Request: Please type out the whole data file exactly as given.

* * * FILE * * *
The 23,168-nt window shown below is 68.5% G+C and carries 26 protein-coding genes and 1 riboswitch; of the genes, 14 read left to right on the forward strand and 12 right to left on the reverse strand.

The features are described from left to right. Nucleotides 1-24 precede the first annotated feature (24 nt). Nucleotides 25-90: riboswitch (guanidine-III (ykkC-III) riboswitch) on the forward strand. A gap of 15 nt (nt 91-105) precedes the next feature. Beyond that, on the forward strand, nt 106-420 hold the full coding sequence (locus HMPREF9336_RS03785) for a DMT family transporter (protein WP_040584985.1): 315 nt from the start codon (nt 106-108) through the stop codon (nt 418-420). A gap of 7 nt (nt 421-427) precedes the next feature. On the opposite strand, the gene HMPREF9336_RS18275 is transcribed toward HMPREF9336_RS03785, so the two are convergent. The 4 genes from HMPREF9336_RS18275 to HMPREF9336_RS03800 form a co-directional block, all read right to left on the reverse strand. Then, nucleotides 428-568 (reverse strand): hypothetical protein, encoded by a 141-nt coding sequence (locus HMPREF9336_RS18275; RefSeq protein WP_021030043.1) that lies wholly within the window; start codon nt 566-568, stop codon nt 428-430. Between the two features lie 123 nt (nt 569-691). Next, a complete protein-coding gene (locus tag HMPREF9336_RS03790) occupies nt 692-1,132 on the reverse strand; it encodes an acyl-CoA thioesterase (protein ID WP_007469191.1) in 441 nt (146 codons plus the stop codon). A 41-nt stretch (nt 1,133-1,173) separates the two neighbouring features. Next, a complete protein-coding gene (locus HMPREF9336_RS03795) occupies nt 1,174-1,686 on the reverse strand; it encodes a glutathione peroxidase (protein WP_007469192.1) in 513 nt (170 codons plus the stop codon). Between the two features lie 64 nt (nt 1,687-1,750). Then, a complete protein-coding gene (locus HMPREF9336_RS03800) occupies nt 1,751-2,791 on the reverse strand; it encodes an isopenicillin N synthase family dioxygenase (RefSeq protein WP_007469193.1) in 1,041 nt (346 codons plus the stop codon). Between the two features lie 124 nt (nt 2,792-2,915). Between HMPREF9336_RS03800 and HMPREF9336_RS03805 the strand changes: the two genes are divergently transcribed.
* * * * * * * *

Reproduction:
The 23,168-nt window shown below is 68.5% G+C and carries 26 protein-coding genes and 1 riboswitch; of the genes, 14 read left to right on the forward strand and 12 right to left on the reverse strand.

The features are described from left to right. Nucleotides 1-24 precede the first annotated feature (24 nt). Nucleotides 25-90: riboswitch (guanidine-III (ykkC-III) riboswitch) on the forward strand. A gap of 15 nt (nt 91-105) precedes the next feature. Beyond that, on the forward strand, nt 106-420 hold the full coding sequence (locus HMPREF9336_RS03785) for a DMT family transporter (protein WP_040584985.1): 315 nt from the start codon (nt 106-108) through the stop codon (nt 418-420). A gap of 7 nt (nt 421-427) precedes the next feature. On the opposite strand, the gene HMPREF9336_RS18275 is transcribed toward HMPREF9336_RS03785, so the two are convergent. The 4 genes from HMPREF9336_RS18275 to HMPREF9336_RS03800 form a co-directional block, all read right to left on the reverse strand. Then, nucleotides 428-568 (reverse strand): hypothetical protein, encoded by a 141-nt coding sequence (locus HMPREF9336_RS18275; RefSeq protein WP_021030043.1) that lies wholly within the window; start codon nt 566-568, stop codon nt 428-430. Between the two features lie 123 nt (nt 569-691). Next, a complete protein-coding gene (locus tag HMPREF9336_RS03790) occupies nt 692-1,132 on the reverse strand; it encodes an acyl-CoA thioesterase (protein ID WP_007469191.1) in 441 nt (146 codons plus the stop codon). A 41-nt stretch (nt 1,133-1,173) separates the two neighbouring features. Next, a complete protein-coding gene (locus HMPREF9336_RS03795) occupies nt 1,174-1,686 on the reverse strand; it encodes a glutathione peroxidase (protein WP_007469192.1) in 513 nt (170 codons plus the stop codon). Between the two features lie 64 nt (nt 1,687-1,750). Then, a complete protein-coding gene (locus HMPREF9336_RS03800) occupies nt 1,751-2,791 on the reverse strand; it encodes an isopenicillin N synthase family dioxygenase (RefSeq protein WP_007469193.1) in 1,041 nt (346 codons plus the stop codon). Between the two features lie 124 nt (nt 2,792-2,915). Between HMPREF9336_RS03800 and HMPREF9336_RS03805 the strand changes: the two genes are divergently transcribed.